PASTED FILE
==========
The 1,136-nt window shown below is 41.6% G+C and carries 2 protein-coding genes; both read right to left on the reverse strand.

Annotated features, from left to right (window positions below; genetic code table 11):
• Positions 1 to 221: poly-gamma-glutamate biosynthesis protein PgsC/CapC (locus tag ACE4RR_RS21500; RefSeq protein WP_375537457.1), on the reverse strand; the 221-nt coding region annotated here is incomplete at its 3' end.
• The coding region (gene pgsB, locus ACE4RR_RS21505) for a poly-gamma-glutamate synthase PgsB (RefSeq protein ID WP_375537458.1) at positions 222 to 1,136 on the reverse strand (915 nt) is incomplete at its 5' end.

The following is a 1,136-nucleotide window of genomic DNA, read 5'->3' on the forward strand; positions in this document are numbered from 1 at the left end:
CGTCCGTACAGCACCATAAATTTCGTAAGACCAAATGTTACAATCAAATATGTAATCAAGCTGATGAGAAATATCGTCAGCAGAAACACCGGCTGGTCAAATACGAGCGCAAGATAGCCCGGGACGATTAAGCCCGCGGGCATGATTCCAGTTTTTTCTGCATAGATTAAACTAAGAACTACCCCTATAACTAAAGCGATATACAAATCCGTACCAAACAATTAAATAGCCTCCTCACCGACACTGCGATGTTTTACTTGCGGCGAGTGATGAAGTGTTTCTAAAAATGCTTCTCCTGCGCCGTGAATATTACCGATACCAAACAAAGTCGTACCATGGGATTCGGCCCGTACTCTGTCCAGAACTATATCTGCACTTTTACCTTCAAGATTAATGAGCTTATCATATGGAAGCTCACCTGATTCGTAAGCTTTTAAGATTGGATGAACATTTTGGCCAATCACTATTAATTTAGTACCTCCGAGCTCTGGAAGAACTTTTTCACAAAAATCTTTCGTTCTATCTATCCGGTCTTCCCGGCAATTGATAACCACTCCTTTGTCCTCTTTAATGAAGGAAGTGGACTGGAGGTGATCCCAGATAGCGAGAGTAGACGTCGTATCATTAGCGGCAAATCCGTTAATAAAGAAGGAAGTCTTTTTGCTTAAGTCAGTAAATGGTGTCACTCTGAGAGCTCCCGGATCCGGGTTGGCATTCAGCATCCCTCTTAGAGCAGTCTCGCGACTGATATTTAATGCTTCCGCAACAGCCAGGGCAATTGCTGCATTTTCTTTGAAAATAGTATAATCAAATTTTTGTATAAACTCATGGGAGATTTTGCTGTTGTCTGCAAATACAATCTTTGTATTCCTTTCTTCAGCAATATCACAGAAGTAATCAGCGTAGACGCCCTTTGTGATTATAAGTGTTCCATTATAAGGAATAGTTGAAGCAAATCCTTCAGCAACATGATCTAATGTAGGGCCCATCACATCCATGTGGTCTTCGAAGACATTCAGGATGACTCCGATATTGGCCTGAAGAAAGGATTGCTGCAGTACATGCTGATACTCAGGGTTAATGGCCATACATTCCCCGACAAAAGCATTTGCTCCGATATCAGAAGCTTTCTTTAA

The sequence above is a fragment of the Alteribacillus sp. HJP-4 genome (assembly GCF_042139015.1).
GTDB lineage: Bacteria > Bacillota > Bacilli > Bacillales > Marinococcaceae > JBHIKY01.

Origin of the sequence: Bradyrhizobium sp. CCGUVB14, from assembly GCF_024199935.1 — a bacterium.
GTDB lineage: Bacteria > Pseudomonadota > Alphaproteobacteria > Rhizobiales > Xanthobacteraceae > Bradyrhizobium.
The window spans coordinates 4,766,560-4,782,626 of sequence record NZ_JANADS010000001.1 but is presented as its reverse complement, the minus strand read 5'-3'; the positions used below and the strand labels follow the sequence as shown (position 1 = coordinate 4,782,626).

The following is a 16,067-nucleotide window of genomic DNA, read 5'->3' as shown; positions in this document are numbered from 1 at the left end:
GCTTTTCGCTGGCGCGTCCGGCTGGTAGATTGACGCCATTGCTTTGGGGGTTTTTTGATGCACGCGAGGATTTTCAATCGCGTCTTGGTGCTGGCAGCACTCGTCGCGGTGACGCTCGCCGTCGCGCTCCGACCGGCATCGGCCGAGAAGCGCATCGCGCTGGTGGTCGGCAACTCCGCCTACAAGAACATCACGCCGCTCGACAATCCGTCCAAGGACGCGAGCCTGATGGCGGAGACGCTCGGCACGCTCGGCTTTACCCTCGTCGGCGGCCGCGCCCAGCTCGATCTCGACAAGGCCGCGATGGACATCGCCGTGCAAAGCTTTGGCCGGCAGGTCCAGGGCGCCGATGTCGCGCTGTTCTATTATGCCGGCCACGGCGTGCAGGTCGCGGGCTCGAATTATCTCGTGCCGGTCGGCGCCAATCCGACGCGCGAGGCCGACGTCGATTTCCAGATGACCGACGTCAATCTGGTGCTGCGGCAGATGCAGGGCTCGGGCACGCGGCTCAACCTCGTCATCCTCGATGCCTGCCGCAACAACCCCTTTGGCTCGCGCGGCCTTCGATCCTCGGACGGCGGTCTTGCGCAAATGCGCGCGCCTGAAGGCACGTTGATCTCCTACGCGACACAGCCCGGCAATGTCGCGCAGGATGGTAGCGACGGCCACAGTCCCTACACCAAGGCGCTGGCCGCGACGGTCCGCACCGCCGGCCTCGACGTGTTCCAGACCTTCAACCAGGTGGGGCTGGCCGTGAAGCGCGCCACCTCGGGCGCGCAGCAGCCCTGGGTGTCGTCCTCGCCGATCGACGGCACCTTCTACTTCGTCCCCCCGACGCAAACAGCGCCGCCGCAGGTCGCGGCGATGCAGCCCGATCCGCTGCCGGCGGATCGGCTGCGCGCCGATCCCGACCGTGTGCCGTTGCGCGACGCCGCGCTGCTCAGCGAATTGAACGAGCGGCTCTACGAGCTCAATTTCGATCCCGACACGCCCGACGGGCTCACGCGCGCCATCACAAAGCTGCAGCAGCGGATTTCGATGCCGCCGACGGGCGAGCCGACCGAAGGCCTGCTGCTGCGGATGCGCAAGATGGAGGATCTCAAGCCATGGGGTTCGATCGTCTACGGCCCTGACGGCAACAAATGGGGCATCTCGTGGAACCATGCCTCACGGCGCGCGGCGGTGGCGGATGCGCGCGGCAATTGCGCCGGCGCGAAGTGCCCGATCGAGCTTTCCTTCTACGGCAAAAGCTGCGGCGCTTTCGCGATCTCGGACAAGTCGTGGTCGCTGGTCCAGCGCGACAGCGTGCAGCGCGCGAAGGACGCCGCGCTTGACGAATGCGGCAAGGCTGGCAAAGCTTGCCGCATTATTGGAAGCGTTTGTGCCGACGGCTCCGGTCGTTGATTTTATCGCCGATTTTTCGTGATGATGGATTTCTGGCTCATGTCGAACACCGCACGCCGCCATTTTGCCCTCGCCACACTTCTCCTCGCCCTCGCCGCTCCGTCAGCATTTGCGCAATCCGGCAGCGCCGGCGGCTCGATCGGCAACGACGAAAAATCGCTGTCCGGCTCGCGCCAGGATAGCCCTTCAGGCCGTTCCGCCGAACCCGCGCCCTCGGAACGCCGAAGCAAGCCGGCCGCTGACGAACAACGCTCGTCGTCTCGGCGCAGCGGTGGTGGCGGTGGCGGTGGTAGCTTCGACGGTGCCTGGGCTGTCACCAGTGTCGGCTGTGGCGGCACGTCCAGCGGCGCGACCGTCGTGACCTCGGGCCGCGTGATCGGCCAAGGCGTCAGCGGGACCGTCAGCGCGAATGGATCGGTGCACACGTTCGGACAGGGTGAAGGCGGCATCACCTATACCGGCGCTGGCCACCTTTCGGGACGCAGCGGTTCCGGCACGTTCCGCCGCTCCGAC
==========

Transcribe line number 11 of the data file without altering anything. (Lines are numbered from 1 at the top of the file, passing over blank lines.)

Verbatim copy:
The window spans coordinates 4,766,560-4,782,626 of sequence record NZ_JANADS010000001.1 but is presented as its reverse complement, the minus strand read 5'-3'; the positions used below and the strand labels follow the sequence as shown (position 1 = coordinate 4,782,626).